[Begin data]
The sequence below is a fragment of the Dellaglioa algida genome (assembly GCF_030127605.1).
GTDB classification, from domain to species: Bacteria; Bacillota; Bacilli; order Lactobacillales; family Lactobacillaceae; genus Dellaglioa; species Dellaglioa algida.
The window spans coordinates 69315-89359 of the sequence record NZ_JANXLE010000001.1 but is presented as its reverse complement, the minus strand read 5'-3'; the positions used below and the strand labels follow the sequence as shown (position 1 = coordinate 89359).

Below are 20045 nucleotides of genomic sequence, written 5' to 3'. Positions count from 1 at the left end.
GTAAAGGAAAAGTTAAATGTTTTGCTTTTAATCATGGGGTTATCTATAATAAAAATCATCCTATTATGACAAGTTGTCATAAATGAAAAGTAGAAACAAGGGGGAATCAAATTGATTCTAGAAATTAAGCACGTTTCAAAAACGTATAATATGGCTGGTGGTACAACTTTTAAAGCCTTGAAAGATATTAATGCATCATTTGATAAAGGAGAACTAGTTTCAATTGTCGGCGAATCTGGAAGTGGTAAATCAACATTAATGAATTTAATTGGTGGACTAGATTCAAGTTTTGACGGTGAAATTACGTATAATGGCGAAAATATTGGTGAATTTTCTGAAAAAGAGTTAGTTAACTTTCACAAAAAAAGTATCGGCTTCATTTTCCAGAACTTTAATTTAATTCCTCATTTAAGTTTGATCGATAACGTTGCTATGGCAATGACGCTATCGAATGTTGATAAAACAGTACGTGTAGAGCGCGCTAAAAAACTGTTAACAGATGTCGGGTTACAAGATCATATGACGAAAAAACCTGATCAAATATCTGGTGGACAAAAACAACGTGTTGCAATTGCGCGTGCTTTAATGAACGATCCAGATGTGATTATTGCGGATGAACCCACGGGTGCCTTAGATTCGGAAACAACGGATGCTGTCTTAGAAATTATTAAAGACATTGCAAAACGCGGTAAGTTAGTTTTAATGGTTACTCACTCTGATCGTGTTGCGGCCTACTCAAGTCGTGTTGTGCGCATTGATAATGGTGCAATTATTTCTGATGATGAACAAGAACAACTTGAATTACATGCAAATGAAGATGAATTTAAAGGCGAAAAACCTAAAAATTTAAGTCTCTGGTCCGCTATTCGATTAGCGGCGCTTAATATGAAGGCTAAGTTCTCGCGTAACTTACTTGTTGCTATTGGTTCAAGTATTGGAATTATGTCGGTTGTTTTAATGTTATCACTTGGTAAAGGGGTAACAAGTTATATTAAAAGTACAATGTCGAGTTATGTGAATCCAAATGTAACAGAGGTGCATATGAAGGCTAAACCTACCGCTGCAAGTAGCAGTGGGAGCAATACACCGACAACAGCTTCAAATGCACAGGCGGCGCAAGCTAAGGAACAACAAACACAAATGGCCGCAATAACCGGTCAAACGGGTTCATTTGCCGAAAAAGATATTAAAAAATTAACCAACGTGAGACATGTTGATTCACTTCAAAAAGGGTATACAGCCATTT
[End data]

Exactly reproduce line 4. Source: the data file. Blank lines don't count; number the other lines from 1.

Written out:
Below are 20045 nucleotides of genomic sequence, written 5' to 3'. Positions count from 1 at the left end.